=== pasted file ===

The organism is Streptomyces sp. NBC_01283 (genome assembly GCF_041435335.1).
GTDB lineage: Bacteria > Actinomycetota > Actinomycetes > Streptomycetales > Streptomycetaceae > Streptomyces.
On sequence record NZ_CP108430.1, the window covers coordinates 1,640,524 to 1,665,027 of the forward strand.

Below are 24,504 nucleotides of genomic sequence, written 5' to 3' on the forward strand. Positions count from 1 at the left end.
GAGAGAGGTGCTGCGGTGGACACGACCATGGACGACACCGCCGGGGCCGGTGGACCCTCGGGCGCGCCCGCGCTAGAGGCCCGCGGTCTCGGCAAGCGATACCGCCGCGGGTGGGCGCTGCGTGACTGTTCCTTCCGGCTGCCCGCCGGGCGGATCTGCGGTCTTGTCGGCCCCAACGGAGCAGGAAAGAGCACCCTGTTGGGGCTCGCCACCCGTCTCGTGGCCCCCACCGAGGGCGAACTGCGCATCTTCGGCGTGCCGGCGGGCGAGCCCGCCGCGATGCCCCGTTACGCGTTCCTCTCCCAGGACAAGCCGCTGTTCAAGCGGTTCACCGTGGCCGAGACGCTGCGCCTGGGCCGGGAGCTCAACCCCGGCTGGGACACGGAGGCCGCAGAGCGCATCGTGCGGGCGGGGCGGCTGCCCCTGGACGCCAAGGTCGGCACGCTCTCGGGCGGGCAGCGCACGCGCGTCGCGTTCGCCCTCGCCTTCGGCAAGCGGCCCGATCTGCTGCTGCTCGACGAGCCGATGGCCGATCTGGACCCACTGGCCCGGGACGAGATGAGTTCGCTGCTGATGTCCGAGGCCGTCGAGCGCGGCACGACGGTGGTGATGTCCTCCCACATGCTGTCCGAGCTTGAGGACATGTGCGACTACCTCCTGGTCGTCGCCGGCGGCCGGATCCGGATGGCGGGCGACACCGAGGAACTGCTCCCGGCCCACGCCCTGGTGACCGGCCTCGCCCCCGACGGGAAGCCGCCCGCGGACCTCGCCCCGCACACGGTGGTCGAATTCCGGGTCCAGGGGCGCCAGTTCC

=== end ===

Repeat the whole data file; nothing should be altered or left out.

The organism is Streptomyces sp. NBC_01283 (genome assembly GCF_041435335.1).
GTDB lineage: Bacteria > Actinomycetota > Actinomycetes > Streptomycetales > Streptomycetaceae > Streptomyces.
On sequence record NZ_CP108430.1, the window covers coordinates 1,640,524 to 1,665,027 of the forward strand.

Below are 24,504 nucleotides of genomic sequence, written 5' to 3' on the forward strand. Positions count from 1 at the left end.
GAGAGAGGTGCTGCGGTGGACACGACCATGGACGACACCGCCGGGGCCGGTGGACCCTCGGGCGCGCCCGCGCTAGAGGCCCGCGGTCTCGGCAAGCGATACCGCCGCGGGTGGGCGCTGCGTGACTGTTCCTTCCGGCTGCCCGCCGGGCGGATCTGCGGTCTTGTCGGCCCCAACGGAGCAGGAAAGAGCACCCTGTTGGGGCTCGCCACCCGTCTCGTGGCCCCCACCGAGGGCGAACTGCGCATCTTCGGCGTGCCGGCGGGCGAGCCCGCCGCGATGCCCCGTTACGCGTTCCTCTCCCAGGACAAGCCGCTGTTCAAGCGGTTCACCGTGGCCGAGACGCTGCGCCTGGGCCGGGAGCTCAACCCCGGCTGGGACACGGAGGCCGCAGAGCGCATCGTGCGGGCGGGGCGGCTGCCCCTGGACGCCAAGGTCGGCACGCTCTCGGGCGGGCAGCGCACGCGCGTCGCGTTCGCCCTCGCCTTCGGCAAGCGGCCCGATCTGCTGCTGCTCGACGAGCCGATGGCCGATCTGGACCCACTGGCCCGGGACGAGATGAGTTCGCTGCTGATGTCCGAGGCCGTCGAGCGCGGCACGACGGTGGTGATGTCCTCCCACATGCTGTCCGAGCTTGAGGACATGTGCGACTACCTCCTGGTCGTCGCCGGCGGCCGGATCCGGATGGCGGGCGACACCGAGGAACTGCTCCCGGCCCACGCCCTGGTGACCGGCCTCGCCCCCGACGGGAAGCCGCCCGCGGACCTCGCCCCGCACACGGTGGTCGAATTCCGGGTCCAGGGGCGCCAGTTCC